Instead, a lone microphone has been placed in the space – a suggestion that “Amy’s just left the room”, Stephenson says. There’s also a light bulb, in part inspired by an album cover of one of Winehouse’s favourite artists Sarah Vaughan. On the American singer’s 1958 album Sarah Vaughan sings George Gershwin, she sits next to a single light bulb.

Designing a hopeful finale

Stephenson’s second design is the exhibition’s finale: an immersive experience inspired by signature Winehouse track, Tears Dry on Their Own.

The designer was keen to end the exhibition on a positive note, and it was the breakup song that jumped out for its “defiant and uplifting tone” despite its rather downbeat theme. Stephenson also wanted the space to “reimagine” tropes associated with Winehouse’s live performances, like her trademark lampshades and draped swag-style curtains.

Visitors enter the mirrored semi-circle space where an “illustrative” video of Winehouse, created by Studio Moross, is projected onto gauze.

The visuals have been rendered in a “very illustrative, more expressionistic way”, Stephenson says; Amy’s figure is animated with swirling patterns reminiscent of an oil painting. The colourful artwork moves constantly across the gauze, reflecting the song’s pace as it builds towards its bridge.

As Winehouse’s recognisable silhouette moves across the gauze, a live version of Tears Dry on Their Own recorded at London’s Shepherd’s Bush Empire plays. Before she starts singing, you hear Winehouse’s speaking voice.

“You’re in this dark environment, listening to her voice, and it really feels like she’s in the room with you,” Stephenson says. “And then we begin the show.”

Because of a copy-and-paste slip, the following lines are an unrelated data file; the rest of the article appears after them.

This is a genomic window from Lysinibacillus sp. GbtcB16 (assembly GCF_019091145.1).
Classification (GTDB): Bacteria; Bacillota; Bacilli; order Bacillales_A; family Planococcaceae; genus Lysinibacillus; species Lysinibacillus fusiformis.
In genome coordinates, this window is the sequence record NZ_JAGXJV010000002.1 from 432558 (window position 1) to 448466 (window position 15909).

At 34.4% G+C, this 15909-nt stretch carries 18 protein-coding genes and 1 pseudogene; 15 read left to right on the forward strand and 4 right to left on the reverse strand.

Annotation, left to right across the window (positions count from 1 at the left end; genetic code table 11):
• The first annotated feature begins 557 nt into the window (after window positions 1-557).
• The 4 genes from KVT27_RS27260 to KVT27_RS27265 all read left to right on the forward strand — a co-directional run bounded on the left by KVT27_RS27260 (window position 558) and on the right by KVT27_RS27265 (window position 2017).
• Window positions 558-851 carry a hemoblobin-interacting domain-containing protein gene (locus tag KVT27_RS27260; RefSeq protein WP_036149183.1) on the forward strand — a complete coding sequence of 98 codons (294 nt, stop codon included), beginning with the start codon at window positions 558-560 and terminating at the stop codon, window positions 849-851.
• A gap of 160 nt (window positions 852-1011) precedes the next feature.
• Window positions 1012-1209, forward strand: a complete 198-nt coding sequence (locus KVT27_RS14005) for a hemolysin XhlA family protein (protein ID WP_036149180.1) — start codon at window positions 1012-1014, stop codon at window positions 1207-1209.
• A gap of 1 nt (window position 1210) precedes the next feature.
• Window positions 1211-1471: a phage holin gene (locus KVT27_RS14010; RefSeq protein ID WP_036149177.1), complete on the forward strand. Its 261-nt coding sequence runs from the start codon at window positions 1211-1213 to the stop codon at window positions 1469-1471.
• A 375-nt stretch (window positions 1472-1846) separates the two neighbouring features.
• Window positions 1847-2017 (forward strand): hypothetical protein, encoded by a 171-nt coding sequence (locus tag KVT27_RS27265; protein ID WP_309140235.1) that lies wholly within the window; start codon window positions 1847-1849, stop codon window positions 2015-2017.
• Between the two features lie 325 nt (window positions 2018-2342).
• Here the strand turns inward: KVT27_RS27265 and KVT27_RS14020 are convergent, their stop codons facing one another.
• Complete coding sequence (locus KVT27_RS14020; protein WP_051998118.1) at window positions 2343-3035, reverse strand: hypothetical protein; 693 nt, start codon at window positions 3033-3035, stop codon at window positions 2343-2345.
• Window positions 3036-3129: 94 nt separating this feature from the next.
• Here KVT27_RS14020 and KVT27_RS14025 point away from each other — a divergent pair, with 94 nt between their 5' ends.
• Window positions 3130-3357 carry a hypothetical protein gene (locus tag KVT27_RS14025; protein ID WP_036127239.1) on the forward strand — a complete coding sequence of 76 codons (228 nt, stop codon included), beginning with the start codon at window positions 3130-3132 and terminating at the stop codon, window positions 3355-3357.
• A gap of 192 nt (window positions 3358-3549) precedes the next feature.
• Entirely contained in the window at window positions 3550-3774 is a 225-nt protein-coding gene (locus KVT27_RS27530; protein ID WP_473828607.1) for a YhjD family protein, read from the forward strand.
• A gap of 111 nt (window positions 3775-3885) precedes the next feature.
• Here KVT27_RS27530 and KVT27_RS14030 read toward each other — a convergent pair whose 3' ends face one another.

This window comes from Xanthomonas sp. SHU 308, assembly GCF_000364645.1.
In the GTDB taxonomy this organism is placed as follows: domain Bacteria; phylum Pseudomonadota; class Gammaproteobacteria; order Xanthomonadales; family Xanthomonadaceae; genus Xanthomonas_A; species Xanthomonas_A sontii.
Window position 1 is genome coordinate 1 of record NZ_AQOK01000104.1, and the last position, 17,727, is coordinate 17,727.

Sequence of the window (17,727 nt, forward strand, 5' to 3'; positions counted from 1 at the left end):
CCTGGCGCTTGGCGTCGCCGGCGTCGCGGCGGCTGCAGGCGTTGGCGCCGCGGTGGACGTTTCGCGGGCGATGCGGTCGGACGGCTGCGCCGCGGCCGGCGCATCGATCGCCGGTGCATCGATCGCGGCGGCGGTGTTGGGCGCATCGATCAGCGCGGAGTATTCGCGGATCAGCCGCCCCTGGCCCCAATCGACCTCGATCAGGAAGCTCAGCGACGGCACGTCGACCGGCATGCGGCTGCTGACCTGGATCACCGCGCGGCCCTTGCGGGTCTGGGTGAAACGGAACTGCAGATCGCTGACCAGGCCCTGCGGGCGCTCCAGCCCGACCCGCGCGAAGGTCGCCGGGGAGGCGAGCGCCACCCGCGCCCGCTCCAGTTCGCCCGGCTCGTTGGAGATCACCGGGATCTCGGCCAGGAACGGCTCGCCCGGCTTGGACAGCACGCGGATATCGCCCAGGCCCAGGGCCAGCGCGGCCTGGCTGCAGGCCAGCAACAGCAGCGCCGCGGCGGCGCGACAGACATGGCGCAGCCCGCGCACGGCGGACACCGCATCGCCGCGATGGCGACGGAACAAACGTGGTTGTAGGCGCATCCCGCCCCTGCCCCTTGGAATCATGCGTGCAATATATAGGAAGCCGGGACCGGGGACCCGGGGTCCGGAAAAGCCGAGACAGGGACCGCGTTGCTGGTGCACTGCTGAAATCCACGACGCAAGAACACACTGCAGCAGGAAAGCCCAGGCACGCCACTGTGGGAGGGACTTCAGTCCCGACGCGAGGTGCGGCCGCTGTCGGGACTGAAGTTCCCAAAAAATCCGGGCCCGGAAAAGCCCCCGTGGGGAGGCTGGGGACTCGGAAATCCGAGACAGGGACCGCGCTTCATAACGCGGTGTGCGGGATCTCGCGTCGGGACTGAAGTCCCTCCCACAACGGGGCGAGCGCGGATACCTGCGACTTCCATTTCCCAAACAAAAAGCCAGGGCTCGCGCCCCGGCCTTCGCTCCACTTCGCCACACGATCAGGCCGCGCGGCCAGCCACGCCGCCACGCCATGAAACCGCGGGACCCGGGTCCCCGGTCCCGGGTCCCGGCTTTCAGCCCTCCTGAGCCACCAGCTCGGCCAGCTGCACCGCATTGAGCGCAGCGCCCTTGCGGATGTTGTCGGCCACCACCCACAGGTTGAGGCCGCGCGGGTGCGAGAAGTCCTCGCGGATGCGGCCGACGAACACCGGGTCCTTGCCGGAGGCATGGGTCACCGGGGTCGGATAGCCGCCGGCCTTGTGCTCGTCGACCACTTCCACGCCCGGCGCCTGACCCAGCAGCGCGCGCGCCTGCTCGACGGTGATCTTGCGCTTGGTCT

The space itself has been inspired by real-life venue Joe’s Pub, chosen because it was Winehouse’s performance here that “really broke America”, explains Stephenson. It was at the New York bar that stars like Jay-Z came to see Winehouse’s stateside debut.

Stephenson describes the real-world inspiration as a basement jazz bar, and in the exhibition, the recording booth’s light bulb is repeated in front of a patterned foam acoustic panelling. She adds: “It felt really lovely and right to bring that texture from that famous night which really shifted her career.”

“A closer connection with Amy”

This is the Design Museum’s first exhibition based on a single musical artist and one of the first major retrospectives on Winehouse at all. Given her outsized influence, it will probably not be the last – grappling with the star’s complicated legacy.

As far as design’s role in bringing Winehouse’s creativity to life though, Stephenson is clear: “If a visitor leaves feeling like they’ve had a closer connection with Amy as an artist and had insight into her character, then we’ve done our job.”

Amy: Beyond the Stage is now open at the Design Museum. For more information on tickets and timings, you can visit the museum’s website.